Risk management

In preparing its seasonal watering proposal, Wimmera CMA considered and assessed the risks of environmental watering and identified mitigation strategies. Program partners continually reassess risks and mitigation actions throughout the water year.

Engagement

Waterway managers meet communities on environmental watering regionally, although other program partners also play a role.

In each region of Victoria, community engagement on environmental watering happens when environmental watering objectives and priorities are scoped (long term and annually), when delivering environmental water, and when reporting on environmental watering results.

In the Wimmera region communities are involved in decisions about the Wimmera and MacKenzie rivers, Mount William creek, Burnt creek, Bungallaly creek and some of the wetlands on the Wimmera-Mallee pipeline. This happens through direct engagement on an as needed, issues basis.

Who is engaged and how

Recreational users

Recreational user representatives are engaged by the Wimmera Catchment Management Authority through direct engagement on an issues basis. During drought periods in particular, the Catchment Management Authority holds meetings with recreational user groups. Recreational users are updated on planned environmental water deliveries. The Catchment Management Authority also regularly engages with recreational users through Facebook, web, SMS and media releases.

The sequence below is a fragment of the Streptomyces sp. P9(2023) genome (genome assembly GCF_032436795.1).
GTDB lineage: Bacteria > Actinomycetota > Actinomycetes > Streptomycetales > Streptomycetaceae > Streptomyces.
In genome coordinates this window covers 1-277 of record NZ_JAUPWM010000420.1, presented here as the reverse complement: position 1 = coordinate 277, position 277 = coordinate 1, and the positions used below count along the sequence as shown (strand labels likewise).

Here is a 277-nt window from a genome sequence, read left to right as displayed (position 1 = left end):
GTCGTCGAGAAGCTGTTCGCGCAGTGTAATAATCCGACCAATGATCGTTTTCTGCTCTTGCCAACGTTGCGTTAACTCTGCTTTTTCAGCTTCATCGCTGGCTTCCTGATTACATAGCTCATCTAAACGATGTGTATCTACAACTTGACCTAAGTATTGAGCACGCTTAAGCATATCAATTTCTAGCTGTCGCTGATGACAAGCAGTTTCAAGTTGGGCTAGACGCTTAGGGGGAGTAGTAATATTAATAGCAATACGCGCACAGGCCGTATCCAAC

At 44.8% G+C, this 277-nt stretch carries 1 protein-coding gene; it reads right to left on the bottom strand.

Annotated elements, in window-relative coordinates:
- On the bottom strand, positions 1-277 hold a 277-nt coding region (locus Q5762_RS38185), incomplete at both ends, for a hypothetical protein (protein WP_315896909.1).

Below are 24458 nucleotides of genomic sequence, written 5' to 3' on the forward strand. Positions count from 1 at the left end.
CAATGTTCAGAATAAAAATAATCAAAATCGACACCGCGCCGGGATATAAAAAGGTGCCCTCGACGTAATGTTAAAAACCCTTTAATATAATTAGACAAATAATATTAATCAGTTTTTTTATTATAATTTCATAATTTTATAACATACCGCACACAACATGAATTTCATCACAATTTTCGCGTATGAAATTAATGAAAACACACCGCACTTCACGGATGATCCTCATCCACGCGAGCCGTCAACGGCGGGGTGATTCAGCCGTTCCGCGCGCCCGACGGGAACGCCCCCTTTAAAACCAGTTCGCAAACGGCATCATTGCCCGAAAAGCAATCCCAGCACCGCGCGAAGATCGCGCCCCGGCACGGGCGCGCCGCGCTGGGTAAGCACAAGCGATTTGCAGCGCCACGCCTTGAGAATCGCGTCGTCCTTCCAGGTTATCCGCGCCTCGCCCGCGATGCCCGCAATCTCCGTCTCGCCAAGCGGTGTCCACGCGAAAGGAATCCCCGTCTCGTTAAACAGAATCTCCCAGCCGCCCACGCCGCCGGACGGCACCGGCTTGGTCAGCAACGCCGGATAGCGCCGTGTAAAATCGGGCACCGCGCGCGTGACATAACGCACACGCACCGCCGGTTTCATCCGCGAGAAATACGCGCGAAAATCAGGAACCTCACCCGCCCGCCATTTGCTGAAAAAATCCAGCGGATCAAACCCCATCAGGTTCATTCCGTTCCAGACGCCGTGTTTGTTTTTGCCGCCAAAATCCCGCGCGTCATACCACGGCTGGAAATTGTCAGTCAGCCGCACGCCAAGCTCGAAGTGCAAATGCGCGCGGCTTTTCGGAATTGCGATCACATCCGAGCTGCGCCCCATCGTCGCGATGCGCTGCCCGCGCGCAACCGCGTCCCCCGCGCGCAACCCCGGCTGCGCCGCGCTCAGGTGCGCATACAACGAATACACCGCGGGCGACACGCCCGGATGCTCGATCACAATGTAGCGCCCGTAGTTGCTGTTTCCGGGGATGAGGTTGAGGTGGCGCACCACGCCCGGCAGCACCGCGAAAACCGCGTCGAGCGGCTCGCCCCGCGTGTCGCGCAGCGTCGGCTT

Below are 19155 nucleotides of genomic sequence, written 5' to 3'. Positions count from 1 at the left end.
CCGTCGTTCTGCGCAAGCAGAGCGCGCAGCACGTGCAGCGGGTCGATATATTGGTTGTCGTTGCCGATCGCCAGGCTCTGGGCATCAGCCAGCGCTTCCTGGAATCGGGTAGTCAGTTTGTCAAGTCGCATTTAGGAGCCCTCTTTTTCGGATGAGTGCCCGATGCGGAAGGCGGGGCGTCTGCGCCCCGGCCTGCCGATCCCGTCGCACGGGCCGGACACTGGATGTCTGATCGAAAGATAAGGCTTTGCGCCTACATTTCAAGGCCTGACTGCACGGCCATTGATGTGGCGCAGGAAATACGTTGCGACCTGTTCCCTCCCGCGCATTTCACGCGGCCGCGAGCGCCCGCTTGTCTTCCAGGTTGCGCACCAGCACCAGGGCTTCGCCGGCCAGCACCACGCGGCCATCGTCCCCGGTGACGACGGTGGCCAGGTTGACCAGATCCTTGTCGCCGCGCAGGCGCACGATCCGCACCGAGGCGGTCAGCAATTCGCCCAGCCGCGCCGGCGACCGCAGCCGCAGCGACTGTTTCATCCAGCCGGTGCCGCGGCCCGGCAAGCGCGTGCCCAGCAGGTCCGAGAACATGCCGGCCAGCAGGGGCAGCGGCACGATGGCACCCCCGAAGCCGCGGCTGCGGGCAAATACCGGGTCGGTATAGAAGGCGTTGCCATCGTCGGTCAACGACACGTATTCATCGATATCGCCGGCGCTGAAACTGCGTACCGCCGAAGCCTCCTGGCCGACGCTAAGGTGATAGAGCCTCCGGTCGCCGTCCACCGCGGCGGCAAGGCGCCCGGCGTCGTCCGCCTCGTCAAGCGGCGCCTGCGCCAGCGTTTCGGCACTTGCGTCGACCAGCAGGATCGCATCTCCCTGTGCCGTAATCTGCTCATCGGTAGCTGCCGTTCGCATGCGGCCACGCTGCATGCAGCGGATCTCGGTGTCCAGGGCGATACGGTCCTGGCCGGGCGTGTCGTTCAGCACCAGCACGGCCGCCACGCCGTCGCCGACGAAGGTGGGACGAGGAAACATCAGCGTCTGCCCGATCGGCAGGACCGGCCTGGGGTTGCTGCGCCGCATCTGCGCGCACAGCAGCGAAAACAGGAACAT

Environment groups

The main way that environmental groups are engaged on environmental watering is through opportunistic Catchment Management Authority attendance at Yarriambiack Creek Advisory Committee meetings. A Catchment Management Authority representative provides updates on environmental water scoping and delivery at these meetings. Meetings with other environmental groups are on an as needs basis.